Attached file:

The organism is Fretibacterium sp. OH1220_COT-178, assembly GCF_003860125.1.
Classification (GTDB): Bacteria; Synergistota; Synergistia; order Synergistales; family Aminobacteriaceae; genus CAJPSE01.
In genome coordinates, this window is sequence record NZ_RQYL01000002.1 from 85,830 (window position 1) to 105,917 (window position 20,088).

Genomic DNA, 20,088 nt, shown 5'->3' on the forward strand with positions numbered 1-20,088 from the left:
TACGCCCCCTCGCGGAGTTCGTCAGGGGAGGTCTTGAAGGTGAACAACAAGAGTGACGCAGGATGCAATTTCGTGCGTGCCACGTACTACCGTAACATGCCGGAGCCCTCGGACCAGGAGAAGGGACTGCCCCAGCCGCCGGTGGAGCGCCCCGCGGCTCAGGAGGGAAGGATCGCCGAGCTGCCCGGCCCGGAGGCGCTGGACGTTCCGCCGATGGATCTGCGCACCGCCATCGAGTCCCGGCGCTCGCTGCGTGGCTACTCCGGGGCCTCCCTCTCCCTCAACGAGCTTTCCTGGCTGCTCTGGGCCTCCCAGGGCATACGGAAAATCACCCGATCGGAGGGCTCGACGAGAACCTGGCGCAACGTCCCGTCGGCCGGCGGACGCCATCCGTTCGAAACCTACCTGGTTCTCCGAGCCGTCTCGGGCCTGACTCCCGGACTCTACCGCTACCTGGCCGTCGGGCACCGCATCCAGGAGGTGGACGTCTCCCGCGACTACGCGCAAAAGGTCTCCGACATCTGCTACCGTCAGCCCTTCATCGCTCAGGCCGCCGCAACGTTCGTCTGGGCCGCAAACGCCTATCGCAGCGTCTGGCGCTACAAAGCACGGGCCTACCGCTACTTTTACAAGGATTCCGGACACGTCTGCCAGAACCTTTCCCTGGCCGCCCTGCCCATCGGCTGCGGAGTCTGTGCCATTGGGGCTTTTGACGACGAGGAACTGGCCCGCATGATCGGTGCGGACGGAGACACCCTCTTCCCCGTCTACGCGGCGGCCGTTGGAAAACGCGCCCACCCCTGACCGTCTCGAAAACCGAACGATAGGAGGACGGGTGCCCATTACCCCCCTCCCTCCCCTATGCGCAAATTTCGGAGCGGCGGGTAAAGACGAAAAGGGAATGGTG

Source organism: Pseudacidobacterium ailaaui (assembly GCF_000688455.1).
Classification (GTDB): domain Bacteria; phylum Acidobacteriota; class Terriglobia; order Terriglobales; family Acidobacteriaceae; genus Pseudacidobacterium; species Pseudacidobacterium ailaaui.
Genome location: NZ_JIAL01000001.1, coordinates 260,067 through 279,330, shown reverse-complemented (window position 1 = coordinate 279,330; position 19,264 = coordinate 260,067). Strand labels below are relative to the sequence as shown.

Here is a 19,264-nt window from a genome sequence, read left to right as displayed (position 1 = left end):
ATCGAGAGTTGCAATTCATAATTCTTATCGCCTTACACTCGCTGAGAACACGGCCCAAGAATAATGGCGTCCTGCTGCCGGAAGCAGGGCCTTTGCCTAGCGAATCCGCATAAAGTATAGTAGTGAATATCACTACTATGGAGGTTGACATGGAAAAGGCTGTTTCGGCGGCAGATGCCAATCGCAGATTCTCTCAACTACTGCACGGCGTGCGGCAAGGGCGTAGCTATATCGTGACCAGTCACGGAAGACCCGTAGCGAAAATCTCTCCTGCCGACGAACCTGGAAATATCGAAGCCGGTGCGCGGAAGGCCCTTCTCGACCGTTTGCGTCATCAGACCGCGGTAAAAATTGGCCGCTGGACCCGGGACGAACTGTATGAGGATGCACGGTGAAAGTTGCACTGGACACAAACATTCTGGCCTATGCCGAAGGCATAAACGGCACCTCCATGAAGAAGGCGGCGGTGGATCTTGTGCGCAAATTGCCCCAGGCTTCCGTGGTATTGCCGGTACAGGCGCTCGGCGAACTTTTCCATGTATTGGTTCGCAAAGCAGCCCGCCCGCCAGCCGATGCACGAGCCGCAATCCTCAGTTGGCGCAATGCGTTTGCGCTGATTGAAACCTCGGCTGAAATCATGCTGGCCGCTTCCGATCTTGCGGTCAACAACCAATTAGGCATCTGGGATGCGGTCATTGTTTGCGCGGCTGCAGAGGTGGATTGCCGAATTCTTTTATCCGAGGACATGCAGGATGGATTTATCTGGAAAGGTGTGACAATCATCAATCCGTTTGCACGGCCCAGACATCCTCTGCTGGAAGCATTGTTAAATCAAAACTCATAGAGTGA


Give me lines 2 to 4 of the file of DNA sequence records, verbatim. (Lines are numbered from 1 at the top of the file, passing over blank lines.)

Classification (GTDB): Bacteria; Synergistota; Synergistia; order Synergistales; family Aminobacteriaceae; genus CAJPSE01.
In genome coordinates, this window is sequence record NZ_RQYL01000002.1 from 85,830 (window position 1) to 105,917 (window position 20,088).

Genomic DNA, 20,088 nt, shown 5'->3' on the forward strand with positions numbered 1-20,088 from the left: